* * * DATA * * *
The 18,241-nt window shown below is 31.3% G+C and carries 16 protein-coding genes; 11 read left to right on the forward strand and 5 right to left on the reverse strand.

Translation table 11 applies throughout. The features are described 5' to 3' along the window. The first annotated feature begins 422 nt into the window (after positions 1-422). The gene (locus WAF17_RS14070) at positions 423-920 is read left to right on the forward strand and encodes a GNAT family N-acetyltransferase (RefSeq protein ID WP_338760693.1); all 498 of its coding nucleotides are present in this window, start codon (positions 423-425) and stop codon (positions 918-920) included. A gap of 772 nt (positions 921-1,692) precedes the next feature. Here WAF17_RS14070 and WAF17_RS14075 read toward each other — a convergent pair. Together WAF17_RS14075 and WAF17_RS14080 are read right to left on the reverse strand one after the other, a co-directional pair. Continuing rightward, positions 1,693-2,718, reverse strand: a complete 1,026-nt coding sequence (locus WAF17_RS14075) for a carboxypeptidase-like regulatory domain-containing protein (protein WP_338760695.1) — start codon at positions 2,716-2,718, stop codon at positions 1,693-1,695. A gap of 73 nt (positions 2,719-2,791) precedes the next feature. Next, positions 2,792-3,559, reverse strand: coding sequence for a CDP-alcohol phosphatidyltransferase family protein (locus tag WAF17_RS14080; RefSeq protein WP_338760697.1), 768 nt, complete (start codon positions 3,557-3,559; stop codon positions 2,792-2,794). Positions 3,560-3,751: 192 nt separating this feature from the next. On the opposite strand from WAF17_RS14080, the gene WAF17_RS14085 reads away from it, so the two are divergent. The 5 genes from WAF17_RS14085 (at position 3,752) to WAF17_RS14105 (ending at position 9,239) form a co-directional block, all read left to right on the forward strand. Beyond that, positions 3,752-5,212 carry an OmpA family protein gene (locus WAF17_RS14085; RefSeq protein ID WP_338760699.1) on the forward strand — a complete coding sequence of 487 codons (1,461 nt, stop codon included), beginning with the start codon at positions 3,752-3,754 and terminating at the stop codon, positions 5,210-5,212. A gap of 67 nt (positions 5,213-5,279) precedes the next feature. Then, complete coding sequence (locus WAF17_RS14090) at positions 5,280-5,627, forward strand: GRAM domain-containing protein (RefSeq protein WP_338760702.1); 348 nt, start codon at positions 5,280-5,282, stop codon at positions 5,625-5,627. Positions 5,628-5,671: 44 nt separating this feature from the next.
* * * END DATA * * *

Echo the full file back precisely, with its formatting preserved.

The 18,241-nt window shown below is 31.3% G+C and carries 16 protein-coding genes; 11 read left to right on the forward strand and 5 right to left on the reverse strand.

Translation table 11 applies throughout. The features are described 5' to 3' along the window. The first annotated feature begins 422 nt into the window (after positions 1-422). The gene (locus WAF17_RS14070) at positions 423-920 is read left to right on the forward strand and encodes a GNAT family N-acetyltransferase (RefSeq protein ID WP_338760693.1); all 498 of its coding nucleotides are present in this window, start codon (positions 423-425) and stop codon (positions 918-920) included. A gap of 772 nt (positions 921-1,692) precedes the next feature. Here WAF17_RS14070 and WAF17_RS14075 read toward each other — a convergent pair. Together WAF17_RS14075 and WAF17_RS14080 are read right to left on the reverse strand one after the other, a co-directional pair. Continuing rightward, positions 1,693-2,718, reverse strand: a complete 1,026-nt coding sequence (locus WAF17_RS14075) for a carboxypeptidase-like regulatory domain-containing protein (protein WP_338760695.1) — start codon at positions 2,716-2,718, stop codon at positions 1,693-1,695. A gap of 73 nt (positions 2,719-2,791) precedes the next feature. Next, positions 2,792-3,559, reverse strand: coding sequence for a CDP-alcohol phosphatidyltransferase family protein (locus tag WAF17_RS14080; RefSeq protein WP_338760697.1), 768 nt, complete (start codon positions 3,557-3,559; stop codon positions 2,792-2,794). Positions 3,560-3,751: 192 nt separating this feature from the next. On the opposite strand from WAF17_RS14080, the gene WAF17_RS14085 reads away from it, so the two are divergent. The 5 genes from WAF17_RS14085 (at position 3,752) to WAF17_RS14105 (ending at position 9,239) form a co-directional block, all read left to right on the forward strand. Beyond that, positions 3,752-5,212 carry an OmpA family protein gene (locus WAF17_RS14085; RefSeq protein ID WP_338760699.1) on the forward strand — a complete coding sequence of 487 codons (1,461 nt, stop codon included), beginning with the start codon at positions 3,752-3,754 and terminating at the stop codon, positions 5,210-5,212. A gap of 67 nt (positions 5,213-5,279) precedes the next feature. Then, complete coding sequence (locus WAF17_RS14090) at positions 5,280-5,627, forward strand: GRAM domain-containing protein (RefSeq protein WP_338760702.1); 348 nt, start codon at positions 5,280-5,282, stop codon at positions 5,625-5,627. Positions 5,628-5,671: 44 nt separating this feature from the next.